Destination Inspiration: Chefchaouen, Morocco

Destination Inspiration: Chefchaouen, Morocco

Morocco’s most colourful city, Chefchaouen is a must-visit destination for its blue-washed streets, dazzling riads and traditional handicrafts. Read on for our pointers on where to eat, stay and play when in town


Chefchaouen, Morocco.

Why now?

Picture Morocco and the snapshots that spring to mind will most
likely be of dusty, sun-baked streets, donkey-drawn carts,
labyrinthine souks and elegant riads housed within ochre-coloured
sandstone walls. Sidestepping the likes of Fez, Casablanca and Marrakech, though, we’d like to
introduce you to the colourful and calming city of Chefchaouen – an
all-blue oasis also known as “the Blue Pearl of Morocco”. Slotted
high in the country’s Rif Mountains, the city proves a soothing
counterpoint to its terracotta-tiled neighbours. Each year the
town’s buildings are freshened up with a new coat of blue paint, in
a custom that dates back to the 15th century. The reason? Jews
fleeing the Spanish Inquisition settled in large numbers here,
bringing with them their tradition of painting things blue to
mirror the sky and remind them of God.

Today, the cobalt-hued streets remain refreshingly free of the
tourist crowds found in other Moroccan cities. Stroll from the main
square of Plaza Uta el Hammam to the medina, where narrow
passageways are peppered with local artisans selling handmade
crafts. From henna dyes to spices, brassware, ceramics and
intricately embroidered garments, a slice of culture is evident in
every brimming basket. Also carve out some time to visit the Kasbah
Museum. The former fort-turned-ethnographic museum and art gallery
showcases ancient artefacts and traditional decorations, and has
several pristine gardens in which to bask the afternoon away.

A grand door, left, and one of the city’s narrow
passageways. | Photo credit: Dimitrie Stanescu & Tienko Dima /

Don’t miss

Nature lovers should visit the Ras el Maa waterfall, situated
just outside the medina and surrounded by sprawling woodland. Once
a spot where local women would come to wash their clothes, it is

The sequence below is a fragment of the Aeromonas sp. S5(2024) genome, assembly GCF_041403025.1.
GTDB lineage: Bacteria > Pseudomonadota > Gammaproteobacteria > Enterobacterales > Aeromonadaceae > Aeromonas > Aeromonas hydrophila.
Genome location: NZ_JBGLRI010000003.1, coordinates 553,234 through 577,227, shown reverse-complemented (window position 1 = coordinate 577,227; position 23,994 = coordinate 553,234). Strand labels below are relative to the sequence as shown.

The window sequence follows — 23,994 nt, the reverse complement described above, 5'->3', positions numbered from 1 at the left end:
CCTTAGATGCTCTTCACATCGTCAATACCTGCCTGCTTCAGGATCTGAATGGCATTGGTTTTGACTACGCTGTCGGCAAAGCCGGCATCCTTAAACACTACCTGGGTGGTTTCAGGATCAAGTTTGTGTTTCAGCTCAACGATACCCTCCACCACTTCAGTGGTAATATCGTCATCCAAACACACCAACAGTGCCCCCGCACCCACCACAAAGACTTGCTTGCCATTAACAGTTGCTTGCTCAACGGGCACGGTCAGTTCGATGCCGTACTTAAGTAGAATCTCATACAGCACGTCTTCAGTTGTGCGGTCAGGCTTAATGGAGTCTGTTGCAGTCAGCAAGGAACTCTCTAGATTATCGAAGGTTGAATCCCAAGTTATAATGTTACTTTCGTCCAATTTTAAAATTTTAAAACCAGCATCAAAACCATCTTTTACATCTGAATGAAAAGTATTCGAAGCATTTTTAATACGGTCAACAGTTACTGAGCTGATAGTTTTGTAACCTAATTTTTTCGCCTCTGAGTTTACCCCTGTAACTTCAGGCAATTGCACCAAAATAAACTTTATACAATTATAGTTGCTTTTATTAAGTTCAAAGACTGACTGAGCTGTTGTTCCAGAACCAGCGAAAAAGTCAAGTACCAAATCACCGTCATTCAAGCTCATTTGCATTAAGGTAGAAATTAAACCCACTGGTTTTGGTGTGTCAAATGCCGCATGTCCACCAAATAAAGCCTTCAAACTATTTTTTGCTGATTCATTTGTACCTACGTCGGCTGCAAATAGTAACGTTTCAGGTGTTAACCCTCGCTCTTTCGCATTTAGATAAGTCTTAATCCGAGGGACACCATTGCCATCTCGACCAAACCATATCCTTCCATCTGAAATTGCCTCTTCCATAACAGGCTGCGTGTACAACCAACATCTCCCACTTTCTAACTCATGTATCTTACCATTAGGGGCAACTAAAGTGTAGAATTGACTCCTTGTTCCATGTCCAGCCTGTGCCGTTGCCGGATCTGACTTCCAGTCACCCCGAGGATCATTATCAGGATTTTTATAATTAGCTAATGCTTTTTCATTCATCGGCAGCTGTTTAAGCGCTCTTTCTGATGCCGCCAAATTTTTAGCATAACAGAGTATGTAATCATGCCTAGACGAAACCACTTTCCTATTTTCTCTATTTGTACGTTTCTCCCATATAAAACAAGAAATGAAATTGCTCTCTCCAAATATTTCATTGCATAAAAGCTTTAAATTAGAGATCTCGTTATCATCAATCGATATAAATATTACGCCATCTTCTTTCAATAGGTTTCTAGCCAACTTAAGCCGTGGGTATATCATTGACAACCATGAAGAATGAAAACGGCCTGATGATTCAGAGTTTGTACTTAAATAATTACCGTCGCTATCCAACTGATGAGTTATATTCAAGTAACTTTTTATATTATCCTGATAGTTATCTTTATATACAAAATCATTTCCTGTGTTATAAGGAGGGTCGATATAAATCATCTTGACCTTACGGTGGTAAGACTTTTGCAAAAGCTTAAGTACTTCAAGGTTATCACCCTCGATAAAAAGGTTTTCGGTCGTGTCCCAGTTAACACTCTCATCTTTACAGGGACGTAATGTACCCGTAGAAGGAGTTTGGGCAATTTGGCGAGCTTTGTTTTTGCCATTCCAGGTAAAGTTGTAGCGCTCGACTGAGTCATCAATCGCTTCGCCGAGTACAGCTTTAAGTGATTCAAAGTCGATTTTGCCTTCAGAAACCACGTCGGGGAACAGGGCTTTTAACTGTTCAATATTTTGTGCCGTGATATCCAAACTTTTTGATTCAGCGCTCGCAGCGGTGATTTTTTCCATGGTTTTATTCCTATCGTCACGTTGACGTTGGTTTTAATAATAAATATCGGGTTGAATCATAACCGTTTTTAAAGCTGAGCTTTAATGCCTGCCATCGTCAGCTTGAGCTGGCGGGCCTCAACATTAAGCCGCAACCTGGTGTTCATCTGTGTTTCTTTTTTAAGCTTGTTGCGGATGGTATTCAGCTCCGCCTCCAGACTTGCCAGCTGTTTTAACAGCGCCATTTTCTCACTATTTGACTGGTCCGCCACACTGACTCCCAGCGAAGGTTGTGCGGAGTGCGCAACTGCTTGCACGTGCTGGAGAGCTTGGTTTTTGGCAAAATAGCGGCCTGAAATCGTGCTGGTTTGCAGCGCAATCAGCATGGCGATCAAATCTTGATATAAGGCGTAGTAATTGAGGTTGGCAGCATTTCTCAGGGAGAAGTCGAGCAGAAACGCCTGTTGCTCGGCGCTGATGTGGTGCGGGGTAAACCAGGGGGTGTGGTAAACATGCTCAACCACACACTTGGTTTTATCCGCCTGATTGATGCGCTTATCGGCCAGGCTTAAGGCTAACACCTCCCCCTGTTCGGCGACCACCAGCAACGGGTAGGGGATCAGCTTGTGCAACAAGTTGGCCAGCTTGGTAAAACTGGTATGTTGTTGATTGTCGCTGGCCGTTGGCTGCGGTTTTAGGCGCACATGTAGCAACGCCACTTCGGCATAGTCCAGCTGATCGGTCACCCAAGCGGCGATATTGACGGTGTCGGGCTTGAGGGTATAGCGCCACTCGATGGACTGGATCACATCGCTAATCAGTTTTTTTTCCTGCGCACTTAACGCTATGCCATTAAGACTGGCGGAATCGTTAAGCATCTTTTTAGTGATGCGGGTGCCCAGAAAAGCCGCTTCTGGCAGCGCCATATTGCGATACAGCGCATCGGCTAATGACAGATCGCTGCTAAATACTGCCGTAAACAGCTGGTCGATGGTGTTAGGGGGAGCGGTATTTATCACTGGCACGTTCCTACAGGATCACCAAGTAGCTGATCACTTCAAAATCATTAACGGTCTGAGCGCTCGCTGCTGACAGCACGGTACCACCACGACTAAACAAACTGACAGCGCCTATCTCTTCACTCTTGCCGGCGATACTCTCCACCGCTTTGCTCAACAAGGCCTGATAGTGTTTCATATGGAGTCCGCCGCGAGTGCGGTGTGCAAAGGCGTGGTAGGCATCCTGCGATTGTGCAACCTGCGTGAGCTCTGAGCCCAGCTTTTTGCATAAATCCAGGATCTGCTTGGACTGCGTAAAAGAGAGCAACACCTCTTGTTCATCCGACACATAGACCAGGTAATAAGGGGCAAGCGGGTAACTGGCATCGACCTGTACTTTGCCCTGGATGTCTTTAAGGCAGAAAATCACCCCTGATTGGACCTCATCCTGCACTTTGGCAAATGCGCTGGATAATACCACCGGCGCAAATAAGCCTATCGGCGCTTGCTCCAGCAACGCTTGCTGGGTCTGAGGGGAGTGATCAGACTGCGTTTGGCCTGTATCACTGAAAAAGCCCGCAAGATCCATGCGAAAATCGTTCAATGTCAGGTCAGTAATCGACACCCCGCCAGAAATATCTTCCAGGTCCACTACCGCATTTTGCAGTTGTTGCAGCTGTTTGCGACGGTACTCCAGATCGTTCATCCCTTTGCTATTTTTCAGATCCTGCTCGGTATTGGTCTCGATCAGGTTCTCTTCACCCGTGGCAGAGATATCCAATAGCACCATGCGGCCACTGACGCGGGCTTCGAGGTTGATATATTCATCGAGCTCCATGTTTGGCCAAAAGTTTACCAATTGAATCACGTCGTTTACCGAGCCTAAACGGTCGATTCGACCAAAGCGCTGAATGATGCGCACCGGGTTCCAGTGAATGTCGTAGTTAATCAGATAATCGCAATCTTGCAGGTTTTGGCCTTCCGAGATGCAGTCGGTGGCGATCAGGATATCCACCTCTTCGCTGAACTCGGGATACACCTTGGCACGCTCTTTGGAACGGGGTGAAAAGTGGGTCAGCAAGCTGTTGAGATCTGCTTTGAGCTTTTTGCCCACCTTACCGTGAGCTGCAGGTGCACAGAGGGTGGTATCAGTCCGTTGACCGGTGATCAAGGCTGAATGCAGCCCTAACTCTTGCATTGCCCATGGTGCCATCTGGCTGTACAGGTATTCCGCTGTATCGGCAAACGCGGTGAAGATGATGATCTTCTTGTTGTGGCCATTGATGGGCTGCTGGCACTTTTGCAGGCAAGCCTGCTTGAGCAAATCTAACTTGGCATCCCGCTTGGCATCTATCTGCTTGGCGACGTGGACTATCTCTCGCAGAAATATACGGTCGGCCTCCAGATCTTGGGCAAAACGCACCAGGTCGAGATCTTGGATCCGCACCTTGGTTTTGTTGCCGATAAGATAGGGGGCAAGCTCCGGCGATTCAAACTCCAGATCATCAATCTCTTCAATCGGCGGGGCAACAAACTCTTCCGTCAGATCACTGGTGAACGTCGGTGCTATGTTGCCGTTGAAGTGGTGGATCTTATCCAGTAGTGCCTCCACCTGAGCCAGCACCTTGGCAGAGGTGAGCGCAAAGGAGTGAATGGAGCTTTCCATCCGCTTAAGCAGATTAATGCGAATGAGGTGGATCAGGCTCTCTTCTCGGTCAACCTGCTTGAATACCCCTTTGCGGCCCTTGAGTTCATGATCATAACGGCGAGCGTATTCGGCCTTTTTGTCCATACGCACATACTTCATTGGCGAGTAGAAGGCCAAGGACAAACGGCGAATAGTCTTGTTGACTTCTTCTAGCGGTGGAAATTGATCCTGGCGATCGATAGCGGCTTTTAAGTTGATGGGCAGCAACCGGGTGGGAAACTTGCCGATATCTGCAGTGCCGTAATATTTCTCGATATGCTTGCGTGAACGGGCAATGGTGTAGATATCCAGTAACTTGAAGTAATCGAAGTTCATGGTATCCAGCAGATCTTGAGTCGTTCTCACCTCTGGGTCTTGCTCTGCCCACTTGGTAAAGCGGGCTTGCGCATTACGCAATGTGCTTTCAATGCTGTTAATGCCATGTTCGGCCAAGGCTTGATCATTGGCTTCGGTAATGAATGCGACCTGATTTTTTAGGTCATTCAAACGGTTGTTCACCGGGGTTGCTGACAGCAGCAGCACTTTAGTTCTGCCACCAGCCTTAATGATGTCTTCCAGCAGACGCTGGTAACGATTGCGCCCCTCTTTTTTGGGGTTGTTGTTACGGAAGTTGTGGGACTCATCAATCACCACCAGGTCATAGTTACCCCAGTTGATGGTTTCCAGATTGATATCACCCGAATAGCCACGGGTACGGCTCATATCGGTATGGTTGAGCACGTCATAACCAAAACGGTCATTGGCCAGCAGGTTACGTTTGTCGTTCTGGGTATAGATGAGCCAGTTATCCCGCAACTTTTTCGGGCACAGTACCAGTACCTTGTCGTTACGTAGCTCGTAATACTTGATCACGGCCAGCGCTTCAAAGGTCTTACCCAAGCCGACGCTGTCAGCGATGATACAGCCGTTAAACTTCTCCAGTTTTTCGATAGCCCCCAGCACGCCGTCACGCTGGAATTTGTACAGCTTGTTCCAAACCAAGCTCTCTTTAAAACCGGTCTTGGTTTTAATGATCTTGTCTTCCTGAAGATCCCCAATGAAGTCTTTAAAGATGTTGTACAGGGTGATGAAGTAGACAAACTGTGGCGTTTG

today more popular for a cooling dip. Hankering for a hike? The
nearby Jebel el Kalaa mountain offers spectacular views, which make
the six-to-seven-hour stomp to the summit well worth the sweat.

Where to stay?

Truth be told, the city isn’t exactly flooded with design-driven
boltholes, but that’s all part of its charm. For an authentic taste
of Moroccan living, book into the 18th-century guesthouse Riad La Santa. Flaunting seven bedrooms, eight
bathrooms and sweeping skyline views, the 800sq m property will
delight interior lovers – think stained-glass windows, colourful
tiles and handcrafted furnishings. If you’re looking for a
purse-friendly option, La Petite Chefchaouen is a great

Where to go for breakfast?

If we could start every morning with a freshly pressed orange
juice in Triana’s
courtyard, we absolutely would. Kick-start your day with a bowl of
healthy grains, or opt for a full English fry-up – with a side of
flaky pastries, obvs. This is also a hotspot for long, lazy
lunches. Return mid-afternoon for seafood salads, enormous paella
bowls and five-cheese pizzas.

Colourful spices and dyes lining the streets, left, and
persian rugs. | Photo credit: Ekaterina Pokrovsky &
Photoestetica /

And for dinner…

We’ve said it before and we’ll say it again: the best way to
discover a country’s heritage is through its cuisine. And what
better way to appreciate the many flavours of Chefchaouen than to
cook them yourself? At Café Clock, visitors are invited to join the
chef in the kitchen for a four-hour cooking class – there’s also a
three-hour patisserie class for those with more of a sweet tooth.
If you’d prefer not to get your hands dirty, head straight up to
the rooftop to snag a table. The vibrant menu includes falafel
bowls, crispy cauliflower platters and gazpacho – all served up
alongside bird’s-eye views.

Who to take with you?

That friend who’s a Parkrun regular. They’ll appreciate
Chefchaouen’s challenging climbs and bountiful green spaces.

Essentials to pack

Shorts that we can wear both through passport control and on our
hike? We’ll take three pairs, please. Pack these Lululemon Fast and Free 8″ shorts for the
ultimate stretch and comfort. Designed to absorb moisture and dry
quickly, they have two handy slip pockets in which to stash your
essentials when out exploring.

How to get there

There are no direct flights from the UK to Chefchaouen. We
suggest flying from London Gatwick to Tangier Ibn Battouta Airport,
from where the city’s blue-painted streets are a two-hour drive

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